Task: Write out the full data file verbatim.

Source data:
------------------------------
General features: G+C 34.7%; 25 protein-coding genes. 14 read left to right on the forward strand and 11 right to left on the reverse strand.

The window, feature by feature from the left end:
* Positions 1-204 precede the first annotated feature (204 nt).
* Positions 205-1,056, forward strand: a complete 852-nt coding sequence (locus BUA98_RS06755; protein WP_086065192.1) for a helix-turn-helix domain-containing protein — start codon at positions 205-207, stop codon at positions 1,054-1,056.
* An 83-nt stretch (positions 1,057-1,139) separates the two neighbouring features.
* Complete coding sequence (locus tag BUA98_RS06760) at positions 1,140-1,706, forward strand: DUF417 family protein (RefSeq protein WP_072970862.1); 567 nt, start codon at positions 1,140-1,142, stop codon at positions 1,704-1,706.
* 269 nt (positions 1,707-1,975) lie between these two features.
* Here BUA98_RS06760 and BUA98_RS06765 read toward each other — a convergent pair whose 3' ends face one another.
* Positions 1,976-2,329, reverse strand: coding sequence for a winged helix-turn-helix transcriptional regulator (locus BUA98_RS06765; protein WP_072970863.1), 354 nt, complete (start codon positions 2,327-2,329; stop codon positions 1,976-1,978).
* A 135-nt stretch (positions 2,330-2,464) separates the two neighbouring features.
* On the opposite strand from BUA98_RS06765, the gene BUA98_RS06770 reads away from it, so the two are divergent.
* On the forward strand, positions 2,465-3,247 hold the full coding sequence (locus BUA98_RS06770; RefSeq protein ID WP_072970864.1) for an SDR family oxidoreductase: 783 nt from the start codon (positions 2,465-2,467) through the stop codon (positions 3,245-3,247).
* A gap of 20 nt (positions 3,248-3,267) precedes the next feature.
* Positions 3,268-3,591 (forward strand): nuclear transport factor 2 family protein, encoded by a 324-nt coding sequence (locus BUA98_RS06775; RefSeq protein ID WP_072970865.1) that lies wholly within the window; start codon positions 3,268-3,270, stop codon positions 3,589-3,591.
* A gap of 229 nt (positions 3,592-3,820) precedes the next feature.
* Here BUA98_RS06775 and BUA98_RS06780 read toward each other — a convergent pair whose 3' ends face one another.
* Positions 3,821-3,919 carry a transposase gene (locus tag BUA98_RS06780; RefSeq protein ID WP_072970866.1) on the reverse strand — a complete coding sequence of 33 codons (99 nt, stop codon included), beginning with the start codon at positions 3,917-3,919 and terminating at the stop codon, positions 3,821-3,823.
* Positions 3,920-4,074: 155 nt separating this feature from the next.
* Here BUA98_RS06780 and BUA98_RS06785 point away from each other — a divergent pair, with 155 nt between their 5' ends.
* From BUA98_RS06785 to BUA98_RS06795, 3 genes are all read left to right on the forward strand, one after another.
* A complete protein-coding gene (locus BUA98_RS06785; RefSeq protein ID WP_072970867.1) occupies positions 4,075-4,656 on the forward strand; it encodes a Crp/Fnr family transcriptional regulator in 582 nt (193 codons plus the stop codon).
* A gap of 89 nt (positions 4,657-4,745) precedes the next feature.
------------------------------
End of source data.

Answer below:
General features: G+C 34.7%; 25 protein-coding genes. 14 read left to right on the forward strand and 11 right to left on the reverse strand.

The window, feature by feature from the left end:
* Positions 1-204 precede the first annotated feature (204 nt).
* Positions 205-1,056, forward strand: a complete 852-nt coding sequence (locus BUA98_RS06755; protein WP_086065192.1) for a helix-turn-helix domain-containing protein — start codon at positions 205-207, stop codon at positions 1,054-1,056.
* An 83-nt stretch (positions 1,057-1,139) separates the two neighbouring features.
* Complete coding sequence (locus tag BUA98_RS06760) at positions 1,140-1,706, forward strand: DUF417 family protein (RefSeq protein WP_072970862.1); 567 nt, start codon at positions 1,140-1,142, stop codon at positions 1,704-1,706.
* 269 nt (positions 1,707-1,975) lie between these two features.
* Here BUA98_RS06760 and BUA98_RS06765 read toward each other — a convergent pair whose 3' ends face one another.
* Positions 1,976-2,329, reverse strand: coding sequence for a winged helix-turn-helix transcriptional regulator (locus BUA98_RS06765; protein WP_072970863.1), 354 nt, complete (start codon positions 2,327-2,329; stop codon positions 1,976-1,978).
* A 135-nt stretch (positions 2,330-2,464) separates the two neighbouring features.
* On the opposite strand from BUA98_RS06765, the gene BUA98_RS06770 reads away from it, so the two are divergent.
* On the forward strand, positions 2,465-3,247 hold the full coding sequence (locus BUA98_RS06770; RefSeq protein ID WP_072970864.1) for an SDR family oxidoreductase: 783 nt from the start codon (positions 2,465-2,467) through the stop codon (positions 3,245-3,247).
* A gap of 20 nt (positions 3,248-3,267) precedes the next feature.
* Positions 3,268-3,591 (forward strand): nuclear transport factor 2 family protein, encoded by a 324-nt coding sequence (locus BUA98_RS06775; RefSeq protein ID WP_072970865.1) that lies wholly within the window; start codon positions 3,268-3,270, stop codon positions 3,589-3,591.
* A gap of 229 nt (positions 3,592-3,820) precedes the next feature.
* Here BUA98_RS06775 and BUA98_RS06780 read toward each other — a convergent pair whose 3' ends face one another.
* Positions 3,821-3,919 carry a transposase gene (locus tag BUA98_RS06780; RefSeq protein ID WP_072970866.1) on the reverse strand — a complete coding sequence of 33 codons (99 nt, stop codon included), beginning with the start codon at positions 3,917-3,919 and terminating at the stop codon, positions 3,821-3,823.
* Positions 3,920-4,074: 155 nt separating this feature from the next.
* Here BUA98_RS06780 and BUA98_RS06785 point away from each other — a divergent pair, with 155 nt between their 5' ends.
* From BUA98_RS06785 to BUA98_RS06795, 3 genes are all read left to right on the forward strand, one after another.
* A complete protein-coding gene (locus BUA98_RS06785; RefSeq protein ID WP_072970867.1) occupies positions 4,075-4,656 on the forward strand; it encodes a Crp/Fnr family transcriptional regulator in 582 nt (193 codons plus the stop codon).
* A gap of 89 nt (positions 4,657-4,745) precedes the next feature.